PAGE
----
You are here: Home » Economy & Policy » News
Business Standard

May wholesale inflation drops to 43-month low

Rupee strengthens, Sensex gains on 4.7% WPI-based inflation; all eyes on RBI

BS Reporter  |  New Delhi 

Vegetables image via Shutterstock

Ahead of Monday’s monetary policy review by the Reserve Bank of India, Wholesale Price Index (WPI)-based inflation fell to a 43-month low of 4.7 per cent in May from 4.89 per cent in the previous month, official data showed on Friday.

Wholesale inflation has declined for a fourth month in a row and stayed within RBI’s comfort zone — four to five per cent — for a second month, fuelling buying in stock markets on hopes of a rate cut.

The BSE benchmark Sensex, which rose for the first time in four days on Friday, gained 350.77 points to close at 19,117. The rupee appreciated to close at 57.53 on Friday, against yesterday’s 57.99.

The rate of inflation was 7.55 per cent in May 2012. The level of rise was previously lower than May 2013’s level only in October 2009, when the rate was 1.79 per cent. (RBI’s DATA DILEMMA)

Food inflation rose to 8.25 per cent in May from 6.08 per cent as rice, onions and non-vegetarian items continued to see price pressure.

Consumer Price Index (CPI)-based inflation had remained elevated at 9.31 per cent in May. This, coupled with the rupee depreciation, presents a difficult choice to RBI on whether to cut the policy rate to spur lacklustre economic growth.

But authorities were optimistic the central bank would take cognizance of the declining rate of wholesale inflation. “They (RBI) should certainly consider it because it is very clear that the underlying inflationary pressure is softening,” Planning Commission Deputy Chairman Montek Singh Ahluwalia told reporters.

Finance ministry officials said they would want lower interest rates and monetary policy transmission. Business lobbies, too, asked RBI to cut the policy rate to perk economic growth. Industrial growth had remained muted at 2.3 per cent in April, and the larger economic growth had fallen to a decadal-low of five per cent in 2012-13.

Some independent economists said the central bank would not cut the policy rate. “The sharper-than-expected uptick in food inflation would moderate the optimism following the encouraging progress of the monsoon. Moreover, the considerable rupee depreciation is expected to boost prices of imported products in the near term, posing a concern for RBI,” Icra senior economist Aditi Nayar said. There were pressures from the size and financing of the current account deficit in the first quarter of 2013-14, from rising gold imports and from withdrawal of money from foreign institutional investors, she added.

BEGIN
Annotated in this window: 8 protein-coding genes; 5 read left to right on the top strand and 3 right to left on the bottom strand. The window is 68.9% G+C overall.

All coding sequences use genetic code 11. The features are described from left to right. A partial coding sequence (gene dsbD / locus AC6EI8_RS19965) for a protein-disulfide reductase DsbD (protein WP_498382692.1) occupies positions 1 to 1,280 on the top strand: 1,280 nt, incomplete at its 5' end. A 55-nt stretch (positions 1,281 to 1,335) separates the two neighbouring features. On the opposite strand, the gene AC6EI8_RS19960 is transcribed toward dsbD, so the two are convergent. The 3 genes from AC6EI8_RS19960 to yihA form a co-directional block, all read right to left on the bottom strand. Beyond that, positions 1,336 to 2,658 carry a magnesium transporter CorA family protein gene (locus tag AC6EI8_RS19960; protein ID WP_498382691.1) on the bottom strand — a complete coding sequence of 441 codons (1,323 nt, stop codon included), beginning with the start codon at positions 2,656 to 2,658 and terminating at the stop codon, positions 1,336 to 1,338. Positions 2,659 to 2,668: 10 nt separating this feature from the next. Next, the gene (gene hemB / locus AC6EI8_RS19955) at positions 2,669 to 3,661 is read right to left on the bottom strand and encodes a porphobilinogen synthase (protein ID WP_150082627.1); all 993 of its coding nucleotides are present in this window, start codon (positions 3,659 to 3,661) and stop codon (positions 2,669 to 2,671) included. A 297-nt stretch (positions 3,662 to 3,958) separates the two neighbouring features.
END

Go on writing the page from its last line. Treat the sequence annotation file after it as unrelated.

Barclays said it would be a close call for RBI. “We think today’s low WPI inflation print adds to the case for monetary easing but significant weakness in the rupee remains an impediment for RBI to ease rates.”

Among food items, vegetable inflation rose to 4.85 per cent in May against the fall in prices by 9.05 per cent in April. However, a significant easing of manufactured and core (manufactured items sans food articles) inflation might give some relief to RBI. Core inflation fell to a 41-month low of 2.43 per cent in May against 2.8 per cent in April. Inflation in manufactured items declined to 3.11 per cent against 3.41 per cent over the period.

Also, WPI inflation for March was revised downwards to 5.65 per cent from the 5.96 per cent estimated earlier. As such, inflation numbers are now being revised downwards.

Inflation in the fuel and power category was lower at 7.32 per cent in May against 8.84 per cent in April 2013. Petrol prices fell 4.43 per cent in May year-on-year against a rise of 3.04 per cent in April. RBI had cut the repo rate in January, March and May by 25 basis points to boost investment in an economy.

Dear Reader,

Business Standard has always strived hard to provide up-to-date information and commentary on developments that are of interest to you and have wider political and economic implications for the country and the world. Your encouragement and constant feedback on how to improve our offering have only made our resolve and commitment to these ideals stronger. Even during these difficult times arising out of Covid-19, we continue to remain committed to keeping you informed and updated with credible news, authoritative views and incisive commentary on topical issues of relevance.
We, however, have a request.

As we battle the economic impact of the pandemic, we need your support even more, so that we can continue to offer you more quality content. Our subscription model has seen an encouraging response from many of you, who have subscribed to our online content. More subscription to our online content can only help us achieve the goals of offering you even better and more relevant content. We believe in free, fair and credible journalism. Your support through more subscriptions can help us practise the journalism to which we are committed.

Support quality journalism and subscribe to Business Standard.

Digital Editor

First Published: Sat, June 15 2013. 00:59 IST